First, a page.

Blog – August 2017
Posted In Blog
Amanda has been with Deslaurier since 2006. She began as a part-time receptionist and eventually transitioned, after a year, into the role of a Designer. Amanda's focus has been retail renovations and new homes since her design inception in 2007. She now works specifically with Inverness Homes, Glenview Homes, and many other Contractors, while still maintaining various retail work.
The 'Standard' Appliance
As a kitchen designer, one of the first questions we will ask is about the appliances a homeowner would like to incorporate into their new space. Will you be reusing existing or purchasing new? More often than not, we are told “oh, just standard appliances”
To which we will respond “there is no such thing as a standard appliance”.
Appliances clearly play a vital role in the kitchen; however the importance of them in the planning and design stage is often overlooked by the homeowner. This should be one of the first items considered when starting to plan your kitchen.
Do Your Homework
It is highly recommended to do some homework prior to meeting with your kitchen designer. See what is on the market and determine what appliances work best for you and/or your family. For example, would you benefit from a separate beverage or wine fridge? Perhaps a built-in coffee maker? Or a steam oven?
It is not necessary to purchase the units at that time, but make a short list to discuss with your designer and come prepared with sizes. Upon review of your space and requirements, we can make recommendations as to what will fit best. Sometimes separating the cooktop and wall oven is not always a feasible option for a smaller space, or that fridge may be too large for the wall it is intended to go on. These are the details your designer will work with you on.
As with any expert in a specific field, appliance reps are there to guide you in selecting the proper appliances for your needs and budget.
More often than not, with many new appliances, there are different applications for installation. You will often see these as you walk through their showrooms. It is important to ask questions so that you fully understand the difference and how it impacts your space.
For example, let’s take a look at a fridge:
Standard depth – this means that the fridge is sticking out several inches beyond your countertop; the cabinetry and panels can be built out to cover the sides of the fridge, but the doors will protrude past.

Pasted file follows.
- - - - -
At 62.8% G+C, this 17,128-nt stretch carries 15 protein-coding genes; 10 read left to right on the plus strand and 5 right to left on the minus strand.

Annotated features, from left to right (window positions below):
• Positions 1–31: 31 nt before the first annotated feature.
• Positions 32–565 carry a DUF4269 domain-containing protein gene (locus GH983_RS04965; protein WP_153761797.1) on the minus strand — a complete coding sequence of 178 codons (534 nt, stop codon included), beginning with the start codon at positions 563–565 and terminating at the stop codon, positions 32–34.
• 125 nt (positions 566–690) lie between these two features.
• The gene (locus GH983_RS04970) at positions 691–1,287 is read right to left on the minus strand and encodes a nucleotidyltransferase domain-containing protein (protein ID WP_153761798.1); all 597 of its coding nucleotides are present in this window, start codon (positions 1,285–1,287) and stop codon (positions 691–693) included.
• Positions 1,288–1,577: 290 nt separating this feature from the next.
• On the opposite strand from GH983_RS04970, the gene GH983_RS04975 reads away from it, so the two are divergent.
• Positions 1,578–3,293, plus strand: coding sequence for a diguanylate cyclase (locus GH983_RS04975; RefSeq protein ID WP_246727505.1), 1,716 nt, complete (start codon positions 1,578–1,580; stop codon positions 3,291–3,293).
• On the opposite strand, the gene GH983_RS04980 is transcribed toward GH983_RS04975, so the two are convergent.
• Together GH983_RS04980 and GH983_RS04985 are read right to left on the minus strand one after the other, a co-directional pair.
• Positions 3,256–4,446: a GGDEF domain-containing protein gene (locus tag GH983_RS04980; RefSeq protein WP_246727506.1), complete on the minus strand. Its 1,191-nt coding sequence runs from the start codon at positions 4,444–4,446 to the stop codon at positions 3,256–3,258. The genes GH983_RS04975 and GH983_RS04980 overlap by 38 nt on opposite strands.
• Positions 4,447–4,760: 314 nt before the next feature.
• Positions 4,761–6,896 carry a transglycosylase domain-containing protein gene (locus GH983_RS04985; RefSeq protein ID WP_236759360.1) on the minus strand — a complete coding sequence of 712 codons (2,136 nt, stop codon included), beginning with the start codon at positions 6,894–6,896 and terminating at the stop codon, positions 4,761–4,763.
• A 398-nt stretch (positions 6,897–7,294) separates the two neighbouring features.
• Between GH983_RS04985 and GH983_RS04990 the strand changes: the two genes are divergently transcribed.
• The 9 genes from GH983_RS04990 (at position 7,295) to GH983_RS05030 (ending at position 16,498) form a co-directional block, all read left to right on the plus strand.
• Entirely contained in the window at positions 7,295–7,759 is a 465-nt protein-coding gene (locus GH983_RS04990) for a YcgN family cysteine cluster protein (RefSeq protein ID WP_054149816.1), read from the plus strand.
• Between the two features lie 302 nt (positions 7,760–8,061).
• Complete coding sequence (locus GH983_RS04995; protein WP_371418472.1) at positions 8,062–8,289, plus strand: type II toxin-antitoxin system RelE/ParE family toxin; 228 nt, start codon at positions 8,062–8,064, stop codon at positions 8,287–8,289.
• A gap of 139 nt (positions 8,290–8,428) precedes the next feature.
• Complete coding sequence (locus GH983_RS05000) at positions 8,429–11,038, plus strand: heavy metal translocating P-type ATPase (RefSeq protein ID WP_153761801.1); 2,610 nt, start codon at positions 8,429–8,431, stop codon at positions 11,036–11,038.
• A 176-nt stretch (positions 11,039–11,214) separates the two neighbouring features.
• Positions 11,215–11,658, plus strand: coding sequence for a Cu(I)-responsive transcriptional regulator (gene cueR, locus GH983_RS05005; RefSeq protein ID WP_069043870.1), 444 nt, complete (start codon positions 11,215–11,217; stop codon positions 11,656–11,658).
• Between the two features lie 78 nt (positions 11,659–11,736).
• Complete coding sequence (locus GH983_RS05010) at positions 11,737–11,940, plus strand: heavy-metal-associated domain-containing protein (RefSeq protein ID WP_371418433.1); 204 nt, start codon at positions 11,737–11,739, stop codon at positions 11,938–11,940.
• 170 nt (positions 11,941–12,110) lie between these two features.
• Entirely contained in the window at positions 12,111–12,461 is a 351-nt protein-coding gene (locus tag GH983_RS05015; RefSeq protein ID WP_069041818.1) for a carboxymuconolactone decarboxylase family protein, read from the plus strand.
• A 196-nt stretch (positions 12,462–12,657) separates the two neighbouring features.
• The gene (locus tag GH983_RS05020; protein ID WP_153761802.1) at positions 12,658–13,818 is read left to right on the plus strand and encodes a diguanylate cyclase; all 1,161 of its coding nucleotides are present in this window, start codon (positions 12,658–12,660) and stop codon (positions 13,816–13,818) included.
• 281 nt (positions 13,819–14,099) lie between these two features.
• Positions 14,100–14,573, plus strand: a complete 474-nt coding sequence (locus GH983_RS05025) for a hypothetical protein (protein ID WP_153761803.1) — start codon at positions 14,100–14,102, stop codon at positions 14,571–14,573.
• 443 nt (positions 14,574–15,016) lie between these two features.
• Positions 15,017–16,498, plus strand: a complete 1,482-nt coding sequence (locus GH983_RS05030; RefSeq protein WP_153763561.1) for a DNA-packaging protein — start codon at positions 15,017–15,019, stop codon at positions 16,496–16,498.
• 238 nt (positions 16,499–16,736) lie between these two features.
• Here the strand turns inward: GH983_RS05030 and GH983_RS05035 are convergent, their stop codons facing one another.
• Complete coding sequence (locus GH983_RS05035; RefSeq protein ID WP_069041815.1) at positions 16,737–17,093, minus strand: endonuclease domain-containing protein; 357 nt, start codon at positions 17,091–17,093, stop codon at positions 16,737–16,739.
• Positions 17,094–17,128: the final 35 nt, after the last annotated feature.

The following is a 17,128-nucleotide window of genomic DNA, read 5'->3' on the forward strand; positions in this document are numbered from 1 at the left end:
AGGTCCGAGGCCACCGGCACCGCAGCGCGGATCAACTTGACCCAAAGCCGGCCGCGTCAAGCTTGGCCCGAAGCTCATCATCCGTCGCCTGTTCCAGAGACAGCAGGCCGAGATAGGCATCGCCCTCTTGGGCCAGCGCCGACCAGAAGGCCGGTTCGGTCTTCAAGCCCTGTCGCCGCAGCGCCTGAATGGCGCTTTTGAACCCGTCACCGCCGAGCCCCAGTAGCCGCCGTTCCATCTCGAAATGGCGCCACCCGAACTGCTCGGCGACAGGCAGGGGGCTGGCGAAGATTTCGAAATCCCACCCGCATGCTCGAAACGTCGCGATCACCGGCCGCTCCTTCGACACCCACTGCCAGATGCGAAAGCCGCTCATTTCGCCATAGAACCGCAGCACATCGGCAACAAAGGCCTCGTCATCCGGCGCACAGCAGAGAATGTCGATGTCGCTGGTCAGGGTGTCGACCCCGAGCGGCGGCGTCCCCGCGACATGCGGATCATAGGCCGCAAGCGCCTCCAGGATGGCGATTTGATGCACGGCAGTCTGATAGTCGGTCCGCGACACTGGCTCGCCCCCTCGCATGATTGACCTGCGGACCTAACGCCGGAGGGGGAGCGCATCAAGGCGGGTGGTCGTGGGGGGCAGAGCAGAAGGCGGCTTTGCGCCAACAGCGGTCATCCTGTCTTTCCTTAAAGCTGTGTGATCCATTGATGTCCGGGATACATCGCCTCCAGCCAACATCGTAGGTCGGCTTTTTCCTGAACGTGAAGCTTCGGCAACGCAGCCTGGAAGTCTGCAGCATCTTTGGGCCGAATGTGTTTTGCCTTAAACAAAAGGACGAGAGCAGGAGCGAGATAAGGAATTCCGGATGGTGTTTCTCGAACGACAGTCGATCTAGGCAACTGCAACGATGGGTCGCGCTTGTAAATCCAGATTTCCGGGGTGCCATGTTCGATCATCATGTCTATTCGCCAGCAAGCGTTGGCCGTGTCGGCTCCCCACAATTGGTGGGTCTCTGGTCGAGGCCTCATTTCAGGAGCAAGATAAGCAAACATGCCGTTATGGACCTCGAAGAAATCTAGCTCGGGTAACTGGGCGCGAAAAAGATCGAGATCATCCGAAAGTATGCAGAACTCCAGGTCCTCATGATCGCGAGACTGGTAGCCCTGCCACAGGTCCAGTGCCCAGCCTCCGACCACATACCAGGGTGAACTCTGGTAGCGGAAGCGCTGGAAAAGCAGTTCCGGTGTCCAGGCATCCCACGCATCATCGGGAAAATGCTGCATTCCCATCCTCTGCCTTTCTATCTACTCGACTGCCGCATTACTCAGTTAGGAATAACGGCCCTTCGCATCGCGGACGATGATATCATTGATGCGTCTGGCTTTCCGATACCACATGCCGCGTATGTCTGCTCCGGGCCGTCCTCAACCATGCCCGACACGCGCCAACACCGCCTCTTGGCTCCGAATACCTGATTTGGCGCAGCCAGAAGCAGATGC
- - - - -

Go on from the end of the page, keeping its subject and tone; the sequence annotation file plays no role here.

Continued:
Counter depth – the box of the fridge sits at counter depth, but the doors will protrude past the cabinet and panels; there is a common misconception that counter depth fridges will give you a flush look with the cabinetry – this is not the case
Built-in – the fridge sits flush with the adjacent deep cabinets or panels, still in appliance material (i.e. stainless steel)
Integrated – the appliance is ordered ‘panel ready’ to accommodate cabinet panels for a fully integrated look with the cabinetry. This allows the appliance to seemingly disappear into the cabinetry.
This is just a quick glance at the many installation options that are available for just this one appliance.
Let your appliance rep know what kind of look you are trying to achieve so they can help you select the style of appliance you need, within your budget.
Coming Prepared to Plan Your Kitchen
Step 1 –Have an idea of what appliances you would ideally like to incorporate into the space (size, configuration, installation). This plays a vital role in designing your space.
Step 2 – Be flexible on the appliances as sometimes the space will dictate appliance sizes. It’s a wish list that you have created but as good as your designer is sometimes the space won’t allow for all the wants while giving you a kitchen that functions and flows.
Step 3 – Have your appliance rep print off the installation instructions of each appliance to provide to your kitchen designer. This will allow your designer to properly spec the cabinetry to accommodate the appliances purchased.
At the end of the day, appliances are a big part of the function of your kitchen space so a little research up front can make your kitchen planning go a lot smoother, giving you a better overall feel for the process. There are a lot of decisions to be made, but your designer and appliance rep are both there to help you through it.